Total Construction Starts Rise 10 Percent in September

Total construction starts rose 10 percent in September to a seasonally adjusted annual rate of $889.7 billion, according to Dodge Construction Network. All three sectors improved: nonresidential building starts rose 15 percent, residential starts moved 9 percent higher, and nonbuilding starts increased by 6 percent.

Total construction starts rose 10 percent in September to a seasonally adjusted annual rate of $889.7 billion, according to Dodge Construction Network.

“Construction starts have struggled over the last three months as concerns over rising prices, shortages of materials, and scarce labor led to declines in activity,” states Richard Branch, chief economist for Dodge Construction Network. “The increase in September, however, partially allays the fear that construction is headed for a free-fall and shows that owners and developers are still ready to move ahead with projects. Starts are likely to continue to trend in a positive but sawtooth fashion in the coming months until a more balanced recovery takes hold next year.”

Below is the full breakdown:

  • Nonbuilding construction starts rose 6 percent in September to a seasonally adjusted annual rate of $177.9 billion. Miscellaneous nonbuilding starts (pipelines, site work, etc.) and environmental public works (water, sewers, etc.) each gained 29 percent, while highway and bridge starts gained less than 1 percent. On the downside, utility/gas plant starts dropped 53 percent. Year-to-date, total nonbuilding starts were essentially unchanged through September. Environmental public works were 24 percent higher, while highway and bridge starts were 2 percent lower. Miscellaneous nonbuilding fell 14 percent and utility/gas plant starts fell 10 percent during the first nine months of the year.

For the 12 months ending in September 2021, total nonbuilding starts were 1 percent lower than the 12 months ending in September 2020. Environmental public works starts were 22 percent higher and highway and bridge starts were up 3 percent, while utility and gas plant starts were down 20 percent and miscellaneous nonbuilding starts were 16 percent lower on a 12-month rolling basis.

The largest nonbuilding projects to break ground in September were the $500 million Whale offshore oil field pipeline near Houston, the $485 million Chimney Hollow Reservoir Dam in Berthoud, Colo., and the $450 million repairs to docks at the United States Coast Guard Station in Fort Macon, N.C.

  • Nonresidential building starts rebounded in September, gaining 15 percent to a seasonally adjusted annual rate of $281.8 billion. Commercial buildings rose 13 percent as starts improved for the hotel, warehouse, and retail sectors. Office building starts fell. Institutional building starts rose 13 percent with all sectors but public buildings improving over the month. Manufacturing starts jumped 47 percent following a particularly weak August. In the first nine months of 2021, nonresidential building starts were 7 percent higher. Commercial starts increased 8 percent, manufacturing starts were 38 percent higher, while institutional starts were up just 2 percent.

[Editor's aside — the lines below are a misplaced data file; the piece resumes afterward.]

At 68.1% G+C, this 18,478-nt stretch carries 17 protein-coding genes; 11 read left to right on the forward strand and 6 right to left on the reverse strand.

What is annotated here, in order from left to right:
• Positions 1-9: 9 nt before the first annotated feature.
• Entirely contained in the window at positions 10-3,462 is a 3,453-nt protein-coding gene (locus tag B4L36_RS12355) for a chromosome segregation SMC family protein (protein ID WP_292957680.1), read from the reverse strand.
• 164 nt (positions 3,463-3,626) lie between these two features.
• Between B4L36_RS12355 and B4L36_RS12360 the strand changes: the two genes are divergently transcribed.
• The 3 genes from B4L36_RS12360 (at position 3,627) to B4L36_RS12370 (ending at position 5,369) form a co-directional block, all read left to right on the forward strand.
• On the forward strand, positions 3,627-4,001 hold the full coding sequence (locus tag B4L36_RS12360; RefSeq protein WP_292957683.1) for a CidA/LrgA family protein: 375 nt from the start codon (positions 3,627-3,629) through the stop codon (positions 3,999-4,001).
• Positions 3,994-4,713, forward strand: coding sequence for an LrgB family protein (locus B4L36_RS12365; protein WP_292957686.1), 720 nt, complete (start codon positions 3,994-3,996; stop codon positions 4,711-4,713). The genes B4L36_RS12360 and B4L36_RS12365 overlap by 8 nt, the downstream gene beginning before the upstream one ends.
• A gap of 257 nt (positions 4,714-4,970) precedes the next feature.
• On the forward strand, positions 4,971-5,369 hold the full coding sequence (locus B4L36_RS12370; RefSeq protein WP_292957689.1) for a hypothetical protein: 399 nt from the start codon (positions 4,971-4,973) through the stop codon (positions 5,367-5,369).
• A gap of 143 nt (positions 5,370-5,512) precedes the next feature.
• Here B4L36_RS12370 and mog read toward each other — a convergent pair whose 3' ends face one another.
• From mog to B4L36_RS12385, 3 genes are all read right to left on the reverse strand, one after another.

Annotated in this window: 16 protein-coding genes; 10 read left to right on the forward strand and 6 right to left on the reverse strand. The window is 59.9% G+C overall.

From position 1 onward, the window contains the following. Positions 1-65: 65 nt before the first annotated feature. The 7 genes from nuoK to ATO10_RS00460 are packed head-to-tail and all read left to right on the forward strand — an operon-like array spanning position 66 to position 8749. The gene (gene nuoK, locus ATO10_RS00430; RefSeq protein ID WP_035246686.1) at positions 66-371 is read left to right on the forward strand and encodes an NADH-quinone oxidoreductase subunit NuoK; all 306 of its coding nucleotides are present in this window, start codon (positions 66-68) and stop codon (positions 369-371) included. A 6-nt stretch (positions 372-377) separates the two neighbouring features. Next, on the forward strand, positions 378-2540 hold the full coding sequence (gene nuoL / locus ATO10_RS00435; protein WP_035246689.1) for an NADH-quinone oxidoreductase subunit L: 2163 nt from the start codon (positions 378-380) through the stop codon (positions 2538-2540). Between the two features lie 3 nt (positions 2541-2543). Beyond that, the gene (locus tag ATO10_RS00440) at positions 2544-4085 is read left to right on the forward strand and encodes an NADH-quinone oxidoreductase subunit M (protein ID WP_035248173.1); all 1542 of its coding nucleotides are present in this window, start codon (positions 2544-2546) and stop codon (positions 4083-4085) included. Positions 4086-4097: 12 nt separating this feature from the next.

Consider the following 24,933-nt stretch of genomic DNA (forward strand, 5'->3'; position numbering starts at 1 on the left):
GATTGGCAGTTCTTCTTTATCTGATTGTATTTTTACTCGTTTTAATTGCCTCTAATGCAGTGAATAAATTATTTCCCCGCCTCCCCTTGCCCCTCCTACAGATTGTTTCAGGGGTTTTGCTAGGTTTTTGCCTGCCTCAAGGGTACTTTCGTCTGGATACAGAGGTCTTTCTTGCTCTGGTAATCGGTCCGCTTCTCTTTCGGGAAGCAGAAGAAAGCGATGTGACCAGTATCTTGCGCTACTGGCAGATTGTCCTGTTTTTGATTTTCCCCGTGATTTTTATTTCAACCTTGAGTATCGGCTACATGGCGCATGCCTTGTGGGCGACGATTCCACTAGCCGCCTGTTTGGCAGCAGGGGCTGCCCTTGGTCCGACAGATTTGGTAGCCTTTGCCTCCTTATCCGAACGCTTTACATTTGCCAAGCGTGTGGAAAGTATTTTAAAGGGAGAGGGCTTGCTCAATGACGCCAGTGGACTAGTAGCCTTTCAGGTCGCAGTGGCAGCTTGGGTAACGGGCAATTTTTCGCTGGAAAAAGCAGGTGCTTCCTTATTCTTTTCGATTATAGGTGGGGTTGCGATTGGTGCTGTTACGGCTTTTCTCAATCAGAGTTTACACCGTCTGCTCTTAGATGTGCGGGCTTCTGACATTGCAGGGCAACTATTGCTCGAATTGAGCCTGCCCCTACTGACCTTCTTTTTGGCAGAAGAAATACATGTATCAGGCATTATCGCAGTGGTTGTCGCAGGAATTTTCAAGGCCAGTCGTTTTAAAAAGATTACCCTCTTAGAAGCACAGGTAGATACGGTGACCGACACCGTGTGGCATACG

For the 12 months ending in September 2021, nonresidential building starts were 1 percent lower than in the 12 months ending in September 2020. Commercial starts were down 1 percent, institutional starts rose 1 percent and manufacturing starts dropped 12 percent in the 12 months ending September 2021.

The largest nonresidential building projects to break ground in September were the $670 million modernization program at Pittsburgh International Airport in Pittsburgh, the $658 million Irvine Campus Medical Complex in Irvine, Calif., and the $495 million Phillips 66 Sweeny Hub Fractionator in Sweeny, Texas.

  • Residential building starts rose 9 percent in September to a seasonally adjusted annual rate of $430 billion. Single family starts gained 9 percent in September, while multifamily starts increased by 24 percent. Through nine months, residential starts were 25 percent higher than in the same period one year ago. Single family starts gained 26 percent, and multifamily starts grew 20 percent.

For the 12 months ending in September 2021, total residential starts were 22 percent higher than the 12 months ending in September 2020. Single family starts gained 26 percent, and multifamily starts were up 10 percent on a 12-month sum basis.

The largest multifamily structures to break ground in September were the $300 million Islablue Apartments in Long Beach, N.Y., the $256 million Station Square Apartments (phase 2A) in Ronkonkoma, N.Y., and the $215 million 906 W. Randolph mixed-use project in Chicago.

  • Regionally, total construction starts improved in all five regions during September.

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